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Rheingold, who coined the phrase “virtual communities”, describes smart mobs as the newest form of social organization, which, through texting & communicating via mobile devices & cellphones, allows instant human self-organization & emergent behavior similar to hive-style animals. Think ‘flash’ crowds. Think NFC (near field communication) to pull passers-by into your store at lunchtime (Think 15% of Guess Inc.‘s online sales comes from mobile devices). Think roughly 1 in 7 searches are mobile searches. Industry-proportions for those searches:

  • 29.6% restaurants
  • 16.8% automotive
  • 15.5% consumer electronics
  • 15.4% finance & insurances
  • 14.9% beauty & personal

45% of mobile users respond to mobile ads. Of those,

42% click on the mobile ad and, of those,

    • 35 percent visit the advertiser’s site
    • 32 percent search for more information on their phone
    • 49 percent make a purchase, and
    • 27 percent call the business

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And, while, in places like Japan, 47% of mobile subscribers access the web primarily through mobile devices &, in the U.S., 22% of all web searches emanate from mobile devices (StatCounter reports only 9% of U.S. web searches emanate from mobile subscribers, so far in 2012), fewer than 30% of global brands have a mobile web presence, according to research reported by in November by eConsultancy. Digiday in February reported that 19 of the world’s 50 top brands (an extrapolated, 38%) currently do no feature smartphone-optimized content. These brands include Apple, Microsoft, GE, Nokia, Nintendo, Mercedes, BMW & Kelloggs. Instead, they simply drive smartphone users to the desktop versions of their sites.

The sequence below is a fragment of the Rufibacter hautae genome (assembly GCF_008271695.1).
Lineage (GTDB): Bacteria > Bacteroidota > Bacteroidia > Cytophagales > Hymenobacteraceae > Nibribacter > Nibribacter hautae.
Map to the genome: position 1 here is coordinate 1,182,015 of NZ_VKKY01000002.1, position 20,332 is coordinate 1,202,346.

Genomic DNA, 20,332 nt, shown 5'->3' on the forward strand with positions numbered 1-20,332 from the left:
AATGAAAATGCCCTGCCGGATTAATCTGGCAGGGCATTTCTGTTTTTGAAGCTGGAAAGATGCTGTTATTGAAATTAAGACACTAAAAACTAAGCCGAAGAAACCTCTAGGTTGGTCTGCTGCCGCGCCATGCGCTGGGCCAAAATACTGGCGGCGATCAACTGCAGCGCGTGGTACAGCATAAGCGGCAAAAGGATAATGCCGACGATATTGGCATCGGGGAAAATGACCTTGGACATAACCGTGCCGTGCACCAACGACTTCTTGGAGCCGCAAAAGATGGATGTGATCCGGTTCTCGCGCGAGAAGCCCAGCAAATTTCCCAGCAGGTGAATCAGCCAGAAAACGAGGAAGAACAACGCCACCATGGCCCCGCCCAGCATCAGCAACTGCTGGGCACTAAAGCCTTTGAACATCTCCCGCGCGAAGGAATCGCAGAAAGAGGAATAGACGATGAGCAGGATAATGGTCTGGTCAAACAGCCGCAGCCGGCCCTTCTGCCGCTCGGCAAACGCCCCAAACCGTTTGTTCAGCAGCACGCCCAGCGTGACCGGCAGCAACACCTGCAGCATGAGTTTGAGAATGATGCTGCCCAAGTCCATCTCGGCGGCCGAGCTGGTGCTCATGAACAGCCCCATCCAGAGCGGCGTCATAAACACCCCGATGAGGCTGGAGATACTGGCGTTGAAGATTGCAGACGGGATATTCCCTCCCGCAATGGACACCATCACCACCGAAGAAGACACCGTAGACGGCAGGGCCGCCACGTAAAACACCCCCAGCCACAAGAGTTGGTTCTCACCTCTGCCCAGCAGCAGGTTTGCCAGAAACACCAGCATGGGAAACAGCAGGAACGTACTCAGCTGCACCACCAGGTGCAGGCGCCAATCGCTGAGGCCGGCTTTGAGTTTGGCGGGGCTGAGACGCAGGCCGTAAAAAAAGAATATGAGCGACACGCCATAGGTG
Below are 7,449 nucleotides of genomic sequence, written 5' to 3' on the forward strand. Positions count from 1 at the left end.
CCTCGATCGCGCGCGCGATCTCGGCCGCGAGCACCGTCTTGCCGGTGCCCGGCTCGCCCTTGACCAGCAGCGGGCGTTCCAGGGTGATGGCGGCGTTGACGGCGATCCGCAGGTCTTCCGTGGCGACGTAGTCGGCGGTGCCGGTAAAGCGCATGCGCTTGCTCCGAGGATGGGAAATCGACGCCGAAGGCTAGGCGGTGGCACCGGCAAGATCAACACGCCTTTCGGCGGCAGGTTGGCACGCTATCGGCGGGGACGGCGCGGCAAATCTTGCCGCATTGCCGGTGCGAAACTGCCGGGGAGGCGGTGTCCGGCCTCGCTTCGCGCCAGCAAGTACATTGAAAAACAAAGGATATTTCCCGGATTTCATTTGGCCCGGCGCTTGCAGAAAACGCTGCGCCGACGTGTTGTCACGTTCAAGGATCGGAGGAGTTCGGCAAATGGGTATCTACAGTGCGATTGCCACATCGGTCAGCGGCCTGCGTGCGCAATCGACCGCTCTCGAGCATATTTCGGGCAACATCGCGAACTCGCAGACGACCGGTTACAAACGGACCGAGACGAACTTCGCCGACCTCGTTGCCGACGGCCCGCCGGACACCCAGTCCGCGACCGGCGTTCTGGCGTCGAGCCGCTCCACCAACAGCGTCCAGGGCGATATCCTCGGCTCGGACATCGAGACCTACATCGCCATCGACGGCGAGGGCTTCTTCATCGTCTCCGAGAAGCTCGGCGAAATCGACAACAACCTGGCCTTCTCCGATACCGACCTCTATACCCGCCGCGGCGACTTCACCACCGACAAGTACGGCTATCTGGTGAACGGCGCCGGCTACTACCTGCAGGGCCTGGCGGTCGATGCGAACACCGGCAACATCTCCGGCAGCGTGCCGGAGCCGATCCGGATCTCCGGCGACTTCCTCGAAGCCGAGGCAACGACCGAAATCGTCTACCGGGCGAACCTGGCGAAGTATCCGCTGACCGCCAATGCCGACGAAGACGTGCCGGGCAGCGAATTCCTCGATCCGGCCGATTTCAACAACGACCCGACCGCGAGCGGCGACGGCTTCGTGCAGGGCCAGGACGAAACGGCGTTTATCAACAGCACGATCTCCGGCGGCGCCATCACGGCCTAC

So, even with the recent more sophisticated advance of global brands into the social media dimension, they are still behind, in terms of the rapid change in the way humans are accessing information & communicating online.

But, to win, to get your brand out there, to understand what prospective customers want & how your customers are experiencing your products & services or brand, you have to join in the conversation.

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Online posts about Dell each day

2006: 4,000
2012: 25,000

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Today’s success is often sparked by yesterday’s missteps & failures. Dell turned literal disaster into success and has become a leader in social media.

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“Social media isn’t a fad, it’s a fundamental shift in the way we communicate.”

Karl Fisch & Scott McLeod , 2010

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#FAIL: The 50 Greatest Social Media Screw-Ups & How to Avoid Being the Next One

Dell’s Global Social Media Policy

Dell’s “listening” page, complete with a simple survey to help you determine “how your company stacks up” & a link to a Dell-commissioned Forrester report, Listening & Engaging in the Digital Marketing Age.

 

About Lauren Formalarie

Lauren Formalarie is a Project Manager and Trainer at SayItSocial, focusing on digital marketing strategy and project development as well as live, virtual and eLearning training initiatives.